“If it doesn’t excite you, you’re not alive,” says one motorcycling enthusiast in 3D Brit docu “TT3D: Closer to the Edge,” and even the most racing-averse auds will have to agree this entertaining whiz around the 2010 Isle of Man TT racing event puts across the thrill of the sport. A mosaic of interviews, background coverage and, most importantly, footage of bikes going really fast, this competently made assemblage will be high octane fuel for fans. Nevertheless, crossover appeal to other demographics looks much more iffy. Starting gun for the pic’s wide release goes off April 21 in Blighty.
Predicted hot weather over the long holiday weekend when the pic opens will also work against it, but ancillary should rev high.
Aware of auds’ need for human interest and drama, sports docu and commercials helmer Richard De Aragues, making his feature debut, starts off by interviewing about a dozen of the key protagonists as they prepare for the TT (the initials stand for “tourist trophy”) in June 2010. Those intro’ed include soft-spoken but determined racer Ian Hutchinson (who will have a good year), frequent champion John McGuinness, ill-fated hopeful Paul Dobbs and his family, and various mechanics and pit-crew personal. But by far the most screen time is devoted to Guy Martin, an outspoken maverick motorcyclist who’s yet to win a TT race, but whose charisma, popularity with the fans, and shaggy-haired good looks prove irresistible to the filmmakers. Martin comes across initially as a charmer, but is later less sympathetic when things don’t go quite so well for him.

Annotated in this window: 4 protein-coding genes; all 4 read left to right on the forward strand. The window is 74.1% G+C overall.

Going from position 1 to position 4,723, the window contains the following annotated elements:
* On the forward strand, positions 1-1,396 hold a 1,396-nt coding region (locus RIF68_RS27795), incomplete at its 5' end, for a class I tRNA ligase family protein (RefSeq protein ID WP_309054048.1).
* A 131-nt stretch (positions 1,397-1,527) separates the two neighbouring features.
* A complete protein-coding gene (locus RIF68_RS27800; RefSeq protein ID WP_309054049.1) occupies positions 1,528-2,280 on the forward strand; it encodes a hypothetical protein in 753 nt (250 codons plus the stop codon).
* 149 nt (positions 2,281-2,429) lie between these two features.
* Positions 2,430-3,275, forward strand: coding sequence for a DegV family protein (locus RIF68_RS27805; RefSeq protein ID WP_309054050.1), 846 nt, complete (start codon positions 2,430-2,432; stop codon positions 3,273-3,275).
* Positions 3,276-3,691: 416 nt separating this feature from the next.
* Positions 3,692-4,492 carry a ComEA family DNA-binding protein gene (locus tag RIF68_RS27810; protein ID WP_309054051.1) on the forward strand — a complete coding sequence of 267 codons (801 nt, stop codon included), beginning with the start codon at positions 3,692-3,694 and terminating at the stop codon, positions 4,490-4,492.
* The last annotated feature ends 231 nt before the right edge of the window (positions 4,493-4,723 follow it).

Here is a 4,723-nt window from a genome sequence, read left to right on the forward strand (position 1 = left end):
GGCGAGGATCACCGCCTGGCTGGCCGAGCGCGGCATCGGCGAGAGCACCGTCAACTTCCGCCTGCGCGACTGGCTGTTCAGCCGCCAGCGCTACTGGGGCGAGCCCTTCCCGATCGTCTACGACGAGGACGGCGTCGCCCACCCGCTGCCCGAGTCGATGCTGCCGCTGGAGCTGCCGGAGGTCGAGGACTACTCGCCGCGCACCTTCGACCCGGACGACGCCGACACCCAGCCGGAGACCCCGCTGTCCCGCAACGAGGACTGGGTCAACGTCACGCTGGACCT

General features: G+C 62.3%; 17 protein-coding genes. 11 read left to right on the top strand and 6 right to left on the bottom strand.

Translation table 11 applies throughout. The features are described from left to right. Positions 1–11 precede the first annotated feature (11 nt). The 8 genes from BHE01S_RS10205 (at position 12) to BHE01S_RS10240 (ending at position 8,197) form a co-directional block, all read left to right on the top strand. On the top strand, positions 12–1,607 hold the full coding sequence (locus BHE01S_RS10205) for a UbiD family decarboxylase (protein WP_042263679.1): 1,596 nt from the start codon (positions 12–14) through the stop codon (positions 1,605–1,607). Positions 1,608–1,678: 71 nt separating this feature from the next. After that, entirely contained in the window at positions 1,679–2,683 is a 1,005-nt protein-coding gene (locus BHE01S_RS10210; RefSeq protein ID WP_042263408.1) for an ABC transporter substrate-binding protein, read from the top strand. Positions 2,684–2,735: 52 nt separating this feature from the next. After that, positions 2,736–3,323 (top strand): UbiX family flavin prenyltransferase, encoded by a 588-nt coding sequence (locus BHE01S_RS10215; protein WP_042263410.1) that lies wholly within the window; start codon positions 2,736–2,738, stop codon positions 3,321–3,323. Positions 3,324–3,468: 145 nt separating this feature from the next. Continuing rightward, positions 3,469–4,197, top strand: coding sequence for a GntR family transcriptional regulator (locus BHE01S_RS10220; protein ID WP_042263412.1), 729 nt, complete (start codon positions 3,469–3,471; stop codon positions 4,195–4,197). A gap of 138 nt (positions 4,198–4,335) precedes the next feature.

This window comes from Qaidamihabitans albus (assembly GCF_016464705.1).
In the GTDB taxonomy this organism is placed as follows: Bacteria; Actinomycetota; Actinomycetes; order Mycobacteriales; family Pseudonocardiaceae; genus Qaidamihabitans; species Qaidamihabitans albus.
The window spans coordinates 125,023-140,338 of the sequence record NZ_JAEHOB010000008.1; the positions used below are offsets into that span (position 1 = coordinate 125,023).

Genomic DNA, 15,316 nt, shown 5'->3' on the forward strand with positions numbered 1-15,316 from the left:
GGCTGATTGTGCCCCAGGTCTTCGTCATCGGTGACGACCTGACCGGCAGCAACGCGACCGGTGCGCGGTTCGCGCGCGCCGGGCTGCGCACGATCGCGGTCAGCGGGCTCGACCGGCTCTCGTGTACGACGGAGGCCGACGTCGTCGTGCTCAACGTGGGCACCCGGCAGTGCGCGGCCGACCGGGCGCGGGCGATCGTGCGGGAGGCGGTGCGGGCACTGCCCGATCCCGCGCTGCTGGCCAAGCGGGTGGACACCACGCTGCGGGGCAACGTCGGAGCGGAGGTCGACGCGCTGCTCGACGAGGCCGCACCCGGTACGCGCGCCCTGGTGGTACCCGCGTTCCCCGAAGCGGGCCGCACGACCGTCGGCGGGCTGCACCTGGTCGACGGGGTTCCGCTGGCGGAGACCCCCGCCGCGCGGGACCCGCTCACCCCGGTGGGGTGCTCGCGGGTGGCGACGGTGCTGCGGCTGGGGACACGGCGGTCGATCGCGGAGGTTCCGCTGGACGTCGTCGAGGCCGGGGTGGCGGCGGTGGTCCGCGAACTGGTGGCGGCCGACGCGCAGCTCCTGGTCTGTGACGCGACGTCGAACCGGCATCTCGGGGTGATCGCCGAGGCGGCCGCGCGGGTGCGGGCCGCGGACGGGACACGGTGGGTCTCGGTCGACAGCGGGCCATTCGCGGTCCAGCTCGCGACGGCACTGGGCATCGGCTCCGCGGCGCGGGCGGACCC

Beverley Mills’ deft editing of the TT — not just one race, but several around the Isle of Man over the course of a week — assembles the action that’s been recorded via a wide range of rigs, from helicopter-mounted 3D cameras to sports channel archive footage to tiny HD recording devices strapped to various riders’ bikes and helmets.
The course is a famously treacherous one that frequently claims riders’ lives, and the pic conveys this danger as it delivers the adrenalin rush riders experience as they go streaking through the island’s usually sleepy villages, often at amazingly close angles to the road. A few droll static shots record peaceful tableaux — a church surrounded by trees, or a suburban duplex whose owners are enjoying a cup of tea in the front yard — whose quietude is broken by the screaming sound of the racers flashing by in a blur.
Auds less than passionate about motorcycle racing may start to get antsy about three-quarters of the way through, as yet another race kicks off around the same circuit, but some awful accidents revive interest in the same ghoulish way they do when races are seen live.
By the end, coverage feels a little unbalanced given so much screen time allotted to Martin rather than some of the riders who perform better. Hardly more than a minute is spent on femme rider Jenny Tinmouth, for instance, whom distaff auds dragged along by their partners might liked to have learned more about.
Tech credits are pro across the board, although Jared Leto’s narration makes the docu feel more like fodder for niche sports cable channels.